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Imagine a SSL-like protocol that instead of using certificates signed by a trusted CA, has the server's public key hard-coded in the client. My question is: what happens if the server's private key is compromised? Without certificates, the system doesn't have a CRL (Certificate Revocation List) and until the users update the client, the attacker can impersonate the server. How can one build a system that makes public-key revocation possible while having the public-key hard coded in the client?

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The trivial answer is to use a CA and hard code the public key of the CA in the client. I presume you thought of that already, so what is wrong with that solution? – Henrick Hellström Apr 16 '14 at 0:30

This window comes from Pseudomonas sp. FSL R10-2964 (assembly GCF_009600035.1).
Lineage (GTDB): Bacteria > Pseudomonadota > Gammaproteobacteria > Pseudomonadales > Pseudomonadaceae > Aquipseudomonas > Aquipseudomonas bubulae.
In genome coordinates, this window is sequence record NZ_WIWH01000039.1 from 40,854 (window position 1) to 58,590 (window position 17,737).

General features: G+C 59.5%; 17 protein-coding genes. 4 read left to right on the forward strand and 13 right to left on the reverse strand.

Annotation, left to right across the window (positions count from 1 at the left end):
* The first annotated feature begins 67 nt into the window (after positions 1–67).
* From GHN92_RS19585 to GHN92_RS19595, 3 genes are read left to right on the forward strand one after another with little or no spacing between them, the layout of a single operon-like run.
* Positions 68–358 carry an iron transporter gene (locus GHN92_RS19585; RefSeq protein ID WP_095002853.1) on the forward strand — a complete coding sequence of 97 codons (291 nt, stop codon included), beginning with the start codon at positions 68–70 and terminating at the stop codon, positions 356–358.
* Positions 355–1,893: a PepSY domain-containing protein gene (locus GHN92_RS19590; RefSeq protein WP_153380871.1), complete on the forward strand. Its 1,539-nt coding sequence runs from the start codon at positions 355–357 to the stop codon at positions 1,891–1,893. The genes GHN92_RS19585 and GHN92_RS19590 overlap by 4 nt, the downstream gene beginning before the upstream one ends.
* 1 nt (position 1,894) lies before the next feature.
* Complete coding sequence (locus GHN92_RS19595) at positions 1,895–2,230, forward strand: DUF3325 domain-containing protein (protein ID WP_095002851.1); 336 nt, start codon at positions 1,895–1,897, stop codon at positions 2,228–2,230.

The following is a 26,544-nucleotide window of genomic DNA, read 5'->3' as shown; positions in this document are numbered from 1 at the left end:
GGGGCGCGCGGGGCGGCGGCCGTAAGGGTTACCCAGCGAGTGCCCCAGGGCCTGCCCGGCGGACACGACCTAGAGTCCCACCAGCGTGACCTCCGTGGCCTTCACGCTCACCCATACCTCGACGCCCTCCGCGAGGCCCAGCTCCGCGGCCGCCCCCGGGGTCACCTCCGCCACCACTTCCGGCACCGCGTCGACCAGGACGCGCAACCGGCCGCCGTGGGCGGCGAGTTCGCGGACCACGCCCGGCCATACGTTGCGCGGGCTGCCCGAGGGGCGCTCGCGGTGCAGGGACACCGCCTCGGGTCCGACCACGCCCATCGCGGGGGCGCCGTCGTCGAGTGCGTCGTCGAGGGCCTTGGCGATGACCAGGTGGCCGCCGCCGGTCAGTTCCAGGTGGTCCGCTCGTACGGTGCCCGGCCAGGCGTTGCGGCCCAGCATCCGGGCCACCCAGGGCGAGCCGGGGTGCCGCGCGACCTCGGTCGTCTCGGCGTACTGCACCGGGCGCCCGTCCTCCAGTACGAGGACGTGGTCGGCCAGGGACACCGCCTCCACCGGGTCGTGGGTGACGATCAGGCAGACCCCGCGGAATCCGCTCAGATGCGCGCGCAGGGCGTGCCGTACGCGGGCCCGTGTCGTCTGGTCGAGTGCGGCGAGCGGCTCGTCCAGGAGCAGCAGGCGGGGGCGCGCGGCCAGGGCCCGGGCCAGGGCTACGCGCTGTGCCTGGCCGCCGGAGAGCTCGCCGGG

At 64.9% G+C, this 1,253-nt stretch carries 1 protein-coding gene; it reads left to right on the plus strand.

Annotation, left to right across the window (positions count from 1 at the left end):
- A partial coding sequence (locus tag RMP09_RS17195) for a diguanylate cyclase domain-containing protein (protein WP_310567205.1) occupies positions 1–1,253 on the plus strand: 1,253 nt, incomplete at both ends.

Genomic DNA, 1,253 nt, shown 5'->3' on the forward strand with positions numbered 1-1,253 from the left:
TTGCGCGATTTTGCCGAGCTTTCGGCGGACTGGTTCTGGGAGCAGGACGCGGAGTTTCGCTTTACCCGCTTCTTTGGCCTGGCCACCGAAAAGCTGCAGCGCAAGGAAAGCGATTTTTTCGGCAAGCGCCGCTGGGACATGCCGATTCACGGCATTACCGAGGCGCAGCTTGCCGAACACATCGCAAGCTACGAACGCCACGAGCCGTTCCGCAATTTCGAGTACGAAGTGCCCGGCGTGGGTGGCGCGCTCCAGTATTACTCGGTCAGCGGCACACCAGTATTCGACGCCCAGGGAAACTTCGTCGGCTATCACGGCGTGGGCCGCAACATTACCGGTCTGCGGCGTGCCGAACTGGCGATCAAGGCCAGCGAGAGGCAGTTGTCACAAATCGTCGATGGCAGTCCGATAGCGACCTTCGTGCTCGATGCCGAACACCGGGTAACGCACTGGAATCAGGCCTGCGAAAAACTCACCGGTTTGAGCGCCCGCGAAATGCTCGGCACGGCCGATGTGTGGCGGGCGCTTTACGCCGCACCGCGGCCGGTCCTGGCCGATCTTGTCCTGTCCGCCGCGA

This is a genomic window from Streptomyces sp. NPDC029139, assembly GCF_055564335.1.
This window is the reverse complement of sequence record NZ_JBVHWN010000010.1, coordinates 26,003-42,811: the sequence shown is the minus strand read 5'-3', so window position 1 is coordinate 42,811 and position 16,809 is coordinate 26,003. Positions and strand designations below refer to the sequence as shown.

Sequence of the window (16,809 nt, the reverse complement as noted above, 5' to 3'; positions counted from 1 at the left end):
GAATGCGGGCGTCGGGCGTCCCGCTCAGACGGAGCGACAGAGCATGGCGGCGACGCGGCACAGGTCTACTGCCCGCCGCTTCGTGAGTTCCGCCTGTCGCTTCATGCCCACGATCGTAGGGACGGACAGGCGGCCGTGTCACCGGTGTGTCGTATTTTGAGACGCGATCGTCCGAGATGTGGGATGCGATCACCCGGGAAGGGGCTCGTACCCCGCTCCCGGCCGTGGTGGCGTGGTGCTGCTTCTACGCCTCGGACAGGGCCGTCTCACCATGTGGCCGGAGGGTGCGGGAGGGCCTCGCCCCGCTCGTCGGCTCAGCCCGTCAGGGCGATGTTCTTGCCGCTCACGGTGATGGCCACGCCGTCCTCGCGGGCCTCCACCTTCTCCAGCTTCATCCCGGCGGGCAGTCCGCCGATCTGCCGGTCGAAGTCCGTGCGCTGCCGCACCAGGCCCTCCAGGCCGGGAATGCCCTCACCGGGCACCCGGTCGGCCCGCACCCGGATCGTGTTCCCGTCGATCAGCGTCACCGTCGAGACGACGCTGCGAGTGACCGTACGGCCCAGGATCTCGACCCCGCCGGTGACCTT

hardcode a 2nd revocation key into the client? – Richie Frame Apr 16 '14 at 3:22

If the application completely trusts the public key (e.g., runs code signed by it), then you could add "master key change" messages that can be signed by it, that make the application change it's hard-coded key. For additional security, you could require that the new key be additionally signed by a key hopefully separated from the now-compromised one - here decent options are either an additional more-secured key or confirming the new master key via HTTPS (trusting the CA hierarchy).

Of course in all methods you must ensure the client gets reasonably recent revocation messages - which may require periodic signing of "non-revocation" messages - but note that CRLs have this problem too.

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